Bank Advertising. Is it a waste of time?
By Tom Dougherty
Banks are not made of Money
In the banking and financial services market space, when the ultimate goal is to steal the “all important market share,” is awareness all it is cracked up to be? What is the relationship between share-of-voice (dollars spent), awareness, and market share for banks? Do you need to increase your top-of-mind awareness in order to steal share from Bank of America, Chase or Wells Fargo?
Historically, in the financial services sector, there has always been a strong relationship between top-of-mind awareness and share-of-voice. And it is a very strong correlation. It is not a perfect 1:1 but it is close. When awareness studies are conducted, researchers expect that the bank brand that has spent the most media dollars will have the deepest awareness (top-of-mind being more important than total awareness, but this is a mix of the two).
If this turns out not to be so, heads roll and usually the advertising agency is the first in line for the guillotine. So…if a bank brand comes to an agency with a goal of increasing awareness, the simplest and surest means is to increase the bank’s ad spending. Often the bank brand is told that if the goal is to increase market share, it requires the bank have a dominant share of voice. The question is…does this have to be the case? Is reach and frequency the only answer for the bank brands that want to increase market share? (It is certainly one of the answers.) (Read a market study on banks here)
To better answer this question we need to look at the purity of the relationship between awareness and market share in financial services. Here, the relationship and correlation is not quite automatic. For example, the Puerto Rico Tourism Board has a dominant share-of-voice and excellent awareness, near the top as a matter of fact, but lags terribly in market share.
The reason: The creative message lacks alignment with the customers’ precepts. Look at your own market. Does the bank that leads the way in spending and top-of-mind awareness enjoy the greatest market share? Obviously, the relationship between share-of-awareness and market share is not “locked-in-step.”
Is it then possible to get into the considered set without an increase in awareness? We think so. Is it, therefore, possible to steal market share from the top spending bank like Bank of America, Chase, Wells Fargo and others without battling over share-of-awareness or without increasing awareness? Absolutely.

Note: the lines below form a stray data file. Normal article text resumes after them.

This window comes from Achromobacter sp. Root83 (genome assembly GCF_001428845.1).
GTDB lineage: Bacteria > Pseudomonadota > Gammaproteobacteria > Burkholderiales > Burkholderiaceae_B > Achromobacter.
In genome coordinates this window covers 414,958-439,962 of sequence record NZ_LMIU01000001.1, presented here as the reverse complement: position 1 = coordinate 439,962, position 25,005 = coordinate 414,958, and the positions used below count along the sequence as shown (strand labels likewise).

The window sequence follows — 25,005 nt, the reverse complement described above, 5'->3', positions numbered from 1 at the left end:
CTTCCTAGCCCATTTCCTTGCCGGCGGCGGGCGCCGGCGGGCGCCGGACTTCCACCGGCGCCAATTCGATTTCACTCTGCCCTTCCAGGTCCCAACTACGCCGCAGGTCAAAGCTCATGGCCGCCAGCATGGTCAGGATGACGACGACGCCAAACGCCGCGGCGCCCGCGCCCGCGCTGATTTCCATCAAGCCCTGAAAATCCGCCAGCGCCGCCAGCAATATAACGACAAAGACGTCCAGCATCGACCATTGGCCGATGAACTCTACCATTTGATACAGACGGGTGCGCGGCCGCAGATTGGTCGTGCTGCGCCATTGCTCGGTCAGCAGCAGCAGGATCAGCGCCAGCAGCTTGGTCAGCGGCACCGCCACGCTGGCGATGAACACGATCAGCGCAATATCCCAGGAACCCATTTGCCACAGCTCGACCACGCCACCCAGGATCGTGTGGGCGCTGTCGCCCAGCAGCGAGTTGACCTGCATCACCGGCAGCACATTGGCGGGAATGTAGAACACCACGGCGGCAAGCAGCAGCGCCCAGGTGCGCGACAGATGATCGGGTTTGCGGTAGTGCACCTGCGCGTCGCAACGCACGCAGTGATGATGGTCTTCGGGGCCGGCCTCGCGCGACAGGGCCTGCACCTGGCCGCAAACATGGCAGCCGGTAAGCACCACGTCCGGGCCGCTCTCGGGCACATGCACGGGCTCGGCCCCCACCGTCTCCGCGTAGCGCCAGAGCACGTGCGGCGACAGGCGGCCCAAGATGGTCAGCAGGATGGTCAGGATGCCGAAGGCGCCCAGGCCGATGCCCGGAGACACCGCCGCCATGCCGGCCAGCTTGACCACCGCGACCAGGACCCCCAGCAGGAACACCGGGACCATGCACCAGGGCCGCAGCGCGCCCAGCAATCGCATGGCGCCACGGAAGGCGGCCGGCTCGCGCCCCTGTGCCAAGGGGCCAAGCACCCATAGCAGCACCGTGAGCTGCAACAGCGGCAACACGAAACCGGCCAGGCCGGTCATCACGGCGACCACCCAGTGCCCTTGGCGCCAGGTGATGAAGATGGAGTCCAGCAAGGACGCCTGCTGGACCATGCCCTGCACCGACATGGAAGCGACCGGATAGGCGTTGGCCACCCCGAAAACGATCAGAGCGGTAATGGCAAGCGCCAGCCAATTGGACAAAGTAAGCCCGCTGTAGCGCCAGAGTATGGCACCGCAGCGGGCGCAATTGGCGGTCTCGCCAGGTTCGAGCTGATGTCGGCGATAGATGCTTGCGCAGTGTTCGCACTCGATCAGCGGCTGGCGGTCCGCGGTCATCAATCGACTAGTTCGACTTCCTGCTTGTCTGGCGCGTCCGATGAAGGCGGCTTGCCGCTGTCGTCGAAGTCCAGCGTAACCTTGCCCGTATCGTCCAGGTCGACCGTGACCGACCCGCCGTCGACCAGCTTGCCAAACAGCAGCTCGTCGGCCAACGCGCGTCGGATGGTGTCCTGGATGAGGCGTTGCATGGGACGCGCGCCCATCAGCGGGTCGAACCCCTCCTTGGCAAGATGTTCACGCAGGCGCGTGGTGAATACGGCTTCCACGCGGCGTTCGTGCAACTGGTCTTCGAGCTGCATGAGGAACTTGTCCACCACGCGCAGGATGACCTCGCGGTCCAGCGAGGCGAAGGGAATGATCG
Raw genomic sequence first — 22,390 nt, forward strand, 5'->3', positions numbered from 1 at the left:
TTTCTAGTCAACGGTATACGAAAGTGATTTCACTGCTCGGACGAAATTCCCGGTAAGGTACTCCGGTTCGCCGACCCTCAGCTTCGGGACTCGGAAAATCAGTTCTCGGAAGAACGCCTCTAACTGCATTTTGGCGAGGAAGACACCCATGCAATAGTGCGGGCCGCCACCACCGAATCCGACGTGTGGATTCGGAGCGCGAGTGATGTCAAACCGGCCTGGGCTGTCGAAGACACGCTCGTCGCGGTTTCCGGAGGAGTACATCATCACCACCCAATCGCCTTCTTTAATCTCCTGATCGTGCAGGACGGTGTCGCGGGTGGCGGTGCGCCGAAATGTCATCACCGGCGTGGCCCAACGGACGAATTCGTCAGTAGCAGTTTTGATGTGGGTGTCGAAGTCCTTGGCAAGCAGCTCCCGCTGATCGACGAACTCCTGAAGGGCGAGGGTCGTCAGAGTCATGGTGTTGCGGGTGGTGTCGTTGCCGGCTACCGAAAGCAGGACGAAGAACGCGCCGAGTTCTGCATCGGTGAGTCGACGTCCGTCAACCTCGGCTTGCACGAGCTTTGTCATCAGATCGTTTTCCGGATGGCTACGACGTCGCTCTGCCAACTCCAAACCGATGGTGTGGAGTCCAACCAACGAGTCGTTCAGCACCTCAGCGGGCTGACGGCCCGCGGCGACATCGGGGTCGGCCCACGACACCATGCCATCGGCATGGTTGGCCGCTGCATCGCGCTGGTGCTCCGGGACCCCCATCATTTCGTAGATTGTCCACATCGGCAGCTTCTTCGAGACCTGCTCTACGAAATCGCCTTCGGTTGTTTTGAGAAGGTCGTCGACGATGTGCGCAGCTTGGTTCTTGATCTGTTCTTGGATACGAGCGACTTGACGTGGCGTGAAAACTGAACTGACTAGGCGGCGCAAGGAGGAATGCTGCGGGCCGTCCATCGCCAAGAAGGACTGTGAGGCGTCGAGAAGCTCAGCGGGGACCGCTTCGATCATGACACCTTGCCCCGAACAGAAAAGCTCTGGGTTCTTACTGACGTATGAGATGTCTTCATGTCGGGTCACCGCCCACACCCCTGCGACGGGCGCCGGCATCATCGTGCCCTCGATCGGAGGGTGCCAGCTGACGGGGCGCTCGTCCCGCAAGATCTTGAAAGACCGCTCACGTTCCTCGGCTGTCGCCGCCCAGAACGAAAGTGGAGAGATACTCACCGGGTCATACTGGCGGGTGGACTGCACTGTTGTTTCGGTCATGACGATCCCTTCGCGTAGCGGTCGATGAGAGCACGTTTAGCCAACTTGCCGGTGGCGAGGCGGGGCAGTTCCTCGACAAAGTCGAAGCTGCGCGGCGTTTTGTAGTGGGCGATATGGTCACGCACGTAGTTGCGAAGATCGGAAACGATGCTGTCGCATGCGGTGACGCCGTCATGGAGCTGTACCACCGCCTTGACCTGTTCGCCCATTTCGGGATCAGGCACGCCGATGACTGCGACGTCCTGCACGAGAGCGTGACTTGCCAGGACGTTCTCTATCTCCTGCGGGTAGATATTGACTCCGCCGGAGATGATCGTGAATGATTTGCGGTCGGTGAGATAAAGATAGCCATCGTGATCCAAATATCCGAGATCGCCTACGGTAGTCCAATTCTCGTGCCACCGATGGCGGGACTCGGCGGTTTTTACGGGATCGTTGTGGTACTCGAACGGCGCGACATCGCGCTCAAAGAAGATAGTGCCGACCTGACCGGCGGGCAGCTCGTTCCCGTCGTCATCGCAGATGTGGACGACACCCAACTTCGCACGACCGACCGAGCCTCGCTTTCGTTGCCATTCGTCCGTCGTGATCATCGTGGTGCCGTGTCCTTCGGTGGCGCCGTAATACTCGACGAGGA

While it is certainly true that a consumer cannot purchase or use a product or service unless they are aware of it, it is possible to increase preference with consumers who already have some awareness. For banks with limited budgets and less than dominant share-of-voice, the battle should be over the bank’s (or credit union’s) meaning and importance. If the brand becomes more meaningful to those who have awareness, you can expect the usage of your bank or credit union to increase. So the goal is to increase relevance and importance among those who already know your bank’s brand name.
Impact: Not Just Reach and Frequency
To do this, the bank brand needs to have a more focused understanding of the customer’s brand reflection. Sure, the creative advertising needs to be edgier to have a more personal and individual impact — and it needs to be different from the rest of the considered banking set. But it also needs to be much more important to the specific bank target audience if it is to make up for deficiencies in reach and frequency. The question “Why should the target market care about our bank?” needs to be asked again and again. The importance to the highly specific target audience (this means you need to know who that specific target should be) needs to be challenged at every opportunity if the bank’s message is to be both different and better.
The bank’s advertising creative execution should be anything but what the competitive set is doing (more ATM’s, friendly employees, and convenient locations and hours for example). Remember, this improved advertising message is not based upon standard banking target audience demographics, it is based upon a different understanding. It is based upon getting into the hearts of the minority of banking customers who have already demonstrated an ability to remember the bank’s brand. Therefore the target audience summary on the media brief and the creative brief will be vastly different. The creative brief represents the finely tuned banking target audience and the media brief is the entire universe.
The Considered Set
This financial services marketing battle is totally over dominance in the considered set. Considered set is the term marketers use when describing the pool of bank brands that a customer chooses from. Entry into this banking set is most often attributed to awareness, but preference is not.
Preference is a result of bank brand identification, brand equity, bank importance, and relative meaning. Its power is directly related to the level of incompleteness developed in the target audience.
The more the customer says, “That’s me. I want to be that,” the more market share the brand can expect to grab from the other considered set members.
So, next time your advertising agency tells the bank that the only way to steal market share is to spend buckets of extra dollars, tell them that you demand more from their creative product, that you expect them to make your bank brand more important to those who already know you. Just make sure, as your bank brand is positioned against those heavy banking users, that you know exactly who they are.